The big guys keep getting bigger...
Online shopping giant Amazon (AMZN) announced yesterday that it settled on locations for the company's second and third headquarters. It chose New York City's Long Island City and Arlington, Virginia.
We're not surprised by Amazon's decision. As we wrote in a recent Health and Wealth Bulletin... today, you gotta be big.
The race to get big is a matter of survival for a lot of these companies. Many of these markets will be winner-take-all, with one big business (or perhaps two) taking the majority market share.
We're not just talking about technology. It's the same with media – like the Disney/Netflix competition. It's the same in finance – with banks collecting bigger piles of assets to lend.
And it looks like it's accurate for cities looking to attract these big companies, too. According to USA Today, the New York City metro area is the 24th-richest city in the U.S. And the D.C./Arlington area is the third-richest.
Amazon said it will invest about $5 billion across the two offices. Each office will have over 25,000 employees. Amazon also said that it will open a new operations center in Nashville that will create about 5,000 jobs.
The economic impact of this news is substantial. Look at Long Island City's condo market. Before the frenzy from the Amazon news hit, the Long Island City market was suffering. Sales were slowing, and inventory was piling up. You don't need an economics degree to know that's bad.
That changed with the Amazon news. And it wasn't the news that Amazon confirmed New York City as one of the locations for its new headquarters, it was the rumor that it might be considering it.
When it became public that Amazon was considering Long Island City, searches on the listing site StreetEasy.com for residential property spiked by nearly 300% from a week earlier.
And the first few days after the rumor came out, search volumes surged over 400%. Some brokers are already selling units to folks who haven't even physically seen the properties They're buying via text message.
Here's a look at the weekly visits to the sales office for Galerie. This is a new condo development in Long Island City...
Buyers are hoping Long Island City is going to become the next Silicon Valley and push prices through the roof. It's the same with Arlington.
And remember, all of this occurred before Amazon confirmed which cities it chose. It was based on speculation. Wait until next week to see how the market explodes.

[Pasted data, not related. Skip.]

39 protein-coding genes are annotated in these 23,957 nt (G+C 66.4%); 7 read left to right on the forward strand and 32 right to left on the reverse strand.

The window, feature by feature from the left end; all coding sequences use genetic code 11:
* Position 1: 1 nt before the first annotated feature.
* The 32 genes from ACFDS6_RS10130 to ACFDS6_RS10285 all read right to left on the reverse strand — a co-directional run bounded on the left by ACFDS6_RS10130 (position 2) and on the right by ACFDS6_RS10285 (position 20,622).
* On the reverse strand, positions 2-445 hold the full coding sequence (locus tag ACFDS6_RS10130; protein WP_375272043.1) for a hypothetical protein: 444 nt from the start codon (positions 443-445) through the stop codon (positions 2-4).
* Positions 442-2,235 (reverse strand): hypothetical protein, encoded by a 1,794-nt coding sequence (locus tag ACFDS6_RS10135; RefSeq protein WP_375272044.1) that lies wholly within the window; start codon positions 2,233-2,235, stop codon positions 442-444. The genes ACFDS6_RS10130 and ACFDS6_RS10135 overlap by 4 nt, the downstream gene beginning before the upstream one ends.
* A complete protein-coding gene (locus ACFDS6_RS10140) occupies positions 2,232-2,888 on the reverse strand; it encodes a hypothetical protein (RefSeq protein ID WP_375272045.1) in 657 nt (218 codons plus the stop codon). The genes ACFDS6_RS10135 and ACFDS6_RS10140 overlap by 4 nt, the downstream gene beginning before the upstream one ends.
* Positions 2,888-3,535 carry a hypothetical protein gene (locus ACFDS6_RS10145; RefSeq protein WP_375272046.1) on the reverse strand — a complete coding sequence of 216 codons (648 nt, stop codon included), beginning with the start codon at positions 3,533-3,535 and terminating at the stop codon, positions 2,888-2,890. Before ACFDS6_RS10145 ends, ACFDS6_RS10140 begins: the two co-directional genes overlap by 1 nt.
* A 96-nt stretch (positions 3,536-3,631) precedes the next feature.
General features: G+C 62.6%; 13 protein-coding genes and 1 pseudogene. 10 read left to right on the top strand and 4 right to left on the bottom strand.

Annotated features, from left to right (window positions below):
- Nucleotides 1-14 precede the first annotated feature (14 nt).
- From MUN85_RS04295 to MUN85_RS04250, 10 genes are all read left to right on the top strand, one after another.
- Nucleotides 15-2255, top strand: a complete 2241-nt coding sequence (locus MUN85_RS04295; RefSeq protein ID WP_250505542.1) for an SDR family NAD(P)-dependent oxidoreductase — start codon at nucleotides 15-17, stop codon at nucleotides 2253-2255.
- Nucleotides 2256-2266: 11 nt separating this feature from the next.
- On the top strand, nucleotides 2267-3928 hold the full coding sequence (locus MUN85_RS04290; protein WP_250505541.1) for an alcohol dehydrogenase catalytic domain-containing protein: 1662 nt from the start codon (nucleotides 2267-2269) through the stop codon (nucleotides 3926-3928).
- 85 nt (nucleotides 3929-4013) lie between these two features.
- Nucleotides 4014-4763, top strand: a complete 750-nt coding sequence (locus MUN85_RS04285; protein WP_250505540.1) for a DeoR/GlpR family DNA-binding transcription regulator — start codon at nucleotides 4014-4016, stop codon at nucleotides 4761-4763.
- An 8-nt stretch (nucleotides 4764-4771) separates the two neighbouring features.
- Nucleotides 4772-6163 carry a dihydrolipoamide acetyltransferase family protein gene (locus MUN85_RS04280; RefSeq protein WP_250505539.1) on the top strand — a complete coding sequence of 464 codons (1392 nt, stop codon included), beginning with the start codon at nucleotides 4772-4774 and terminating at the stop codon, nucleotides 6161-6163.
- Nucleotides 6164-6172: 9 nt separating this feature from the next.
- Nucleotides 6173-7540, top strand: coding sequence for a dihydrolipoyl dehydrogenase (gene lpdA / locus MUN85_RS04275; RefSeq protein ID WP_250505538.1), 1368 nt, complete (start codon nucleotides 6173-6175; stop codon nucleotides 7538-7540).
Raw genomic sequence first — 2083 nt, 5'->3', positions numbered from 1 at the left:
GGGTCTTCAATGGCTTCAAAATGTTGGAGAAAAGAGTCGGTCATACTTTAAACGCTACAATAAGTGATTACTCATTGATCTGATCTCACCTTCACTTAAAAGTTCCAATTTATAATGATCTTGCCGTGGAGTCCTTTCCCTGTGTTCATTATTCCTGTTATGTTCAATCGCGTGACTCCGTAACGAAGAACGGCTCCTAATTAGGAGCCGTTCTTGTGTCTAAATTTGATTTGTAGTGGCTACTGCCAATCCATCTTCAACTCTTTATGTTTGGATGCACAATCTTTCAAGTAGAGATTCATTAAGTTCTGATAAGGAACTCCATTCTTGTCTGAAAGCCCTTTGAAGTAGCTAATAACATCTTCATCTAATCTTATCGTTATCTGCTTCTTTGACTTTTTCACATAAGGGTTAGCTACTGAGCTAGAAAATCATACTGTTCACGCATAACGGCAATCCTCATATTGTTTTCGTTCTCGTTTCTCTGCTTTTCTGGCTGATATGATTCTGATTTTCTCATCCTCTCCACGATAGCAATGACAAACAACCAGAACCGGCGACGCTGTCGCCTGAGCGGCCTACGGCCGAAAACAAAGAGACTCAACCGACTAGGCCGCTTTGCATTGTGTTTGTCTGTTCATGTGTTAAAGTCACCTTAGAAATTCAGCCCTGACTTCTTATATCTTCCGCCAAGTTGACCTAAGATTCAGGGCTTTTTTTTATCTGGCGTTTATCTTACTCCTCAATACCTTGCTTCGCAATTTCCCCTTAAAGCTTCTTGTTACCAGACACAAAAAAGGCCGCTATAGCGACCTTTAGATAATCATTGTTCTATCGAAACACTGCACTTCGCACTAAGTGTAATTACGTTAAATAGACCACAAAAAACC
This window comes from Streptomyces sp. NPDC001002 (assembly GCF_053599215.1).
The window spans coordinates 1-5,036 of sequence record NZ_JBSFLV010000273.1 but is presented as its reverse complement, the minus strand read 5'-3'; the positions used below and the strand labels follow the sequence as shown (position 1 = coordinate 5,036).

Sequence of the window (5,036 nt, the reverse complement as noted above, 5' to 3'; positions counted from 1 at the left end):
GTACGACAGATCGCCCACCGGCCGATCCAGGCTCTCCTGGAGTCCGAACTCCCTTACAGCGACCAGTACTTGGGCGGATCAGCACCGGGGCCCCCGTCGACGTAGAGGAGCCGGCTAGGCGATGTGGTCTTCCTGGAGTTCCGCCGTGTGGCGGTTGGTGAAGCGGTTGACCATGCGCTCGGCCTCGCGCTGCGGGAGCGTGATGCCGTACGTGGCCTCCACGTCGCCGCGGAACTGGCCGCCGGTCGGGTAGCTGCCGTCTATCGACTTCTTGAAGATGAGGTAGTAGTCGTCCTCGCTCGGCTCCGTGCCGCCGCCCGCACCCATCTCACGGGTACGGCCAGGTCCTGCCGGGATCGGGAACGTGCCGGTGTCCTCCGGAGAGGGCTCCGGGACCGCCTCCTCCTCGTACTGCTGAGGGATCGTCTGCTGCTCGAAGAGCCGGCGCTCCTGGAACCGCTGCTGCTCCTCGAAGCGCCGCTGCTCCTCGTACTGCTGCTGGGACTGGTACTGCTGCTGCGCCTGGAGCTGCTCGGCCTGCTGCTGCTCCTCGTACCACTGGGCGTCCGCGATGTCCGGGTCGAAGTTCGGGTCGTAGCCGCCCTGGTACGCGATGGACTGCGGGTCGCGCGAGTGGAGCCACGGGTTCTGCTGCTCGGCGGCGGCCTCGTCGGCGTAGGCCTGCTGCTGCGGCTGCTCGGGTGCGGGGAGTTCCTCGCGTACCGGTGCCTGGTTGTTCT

Amazon's decision ends a yearlong public contest that began with over 230 potential city candidates. Some cities went to great lengths to woo the second U.S. company to cross the $1 trillion market value threshold and its CEO Jeff Bezos.
For example, the city of Tucson, Arizona, tried to win over Amazon with a 21-foot cactus. The mayor of Kansas City, Missouri, wrote 1,000 Amazon product reviews. And perhaps the most dedicated city was Stonecrest, Georgia... It voted to change its name to “Amazon, Georgia,” if it was selected.
Amazon narrowed down the initial list of 238 candidates using the following criteria. The city needed to have:
- Public transportation,
- A population of over one million,
- Close to an international airport (so execs can easily fly to Amazon's first HQ in Seattle), and
- Loads of tech talent.
Amazon eventually got the list down to 20 finalists, and executives made two-day visits to each city to hear its pitch for why it should host Amazon's new headquarters. Sadly, Stonecrest did not make the cut.
The whole thing has been quite the spectacle.
But in the end, it showcases the power and influence of Amazon. At times, we focus on companies just because they have strong top line growth or because they're gaining market share. But the emergence of tech giants like Amazon means a lot of new jobs and a lot of benefits for the economy.
Take Alphabet (GOOGL), as another example. Google already has a presence in New York City and recently reported that it will add office space for more than 12,000 new workers.
At the end of the day, Amazon's decision is a huge win for New York City and Arlington.
Here's what New York City mayor Bill de Blasio had to say on Twitter about the decision...
And Gov. Andrew M. Cuomo of New York said it best...
With Amazon committing to expand its headquarters in Long Island City, New York can proudly say that we have attracted one of the largest, most competitive economic development investments in U.S. history.
This kind of power from tech companies is exactly why we recommended both Google and Amazon in our Retirement Millionaire portfolio. Subscribers are up 29% and 71%, respectively. We anticipated the growth and are now enjoying our profits... And the economy is enjoying new jobs. If you aren't yet a subscriber to Retirement Millionaire, you're missing out on great opportunities before these companies hit the news cycle. Start your subscription right here.
What We're Reading...
- Amazon's HQ2 spectacle isn't just shameful – it should be illegal
- Something different: Could you choose to lose $14.5 million?
Here's to our health, wealth, and a great retirement,
Dr. David Eifrig and the Health & Wealth Bulletin Research Team
November 14, 2018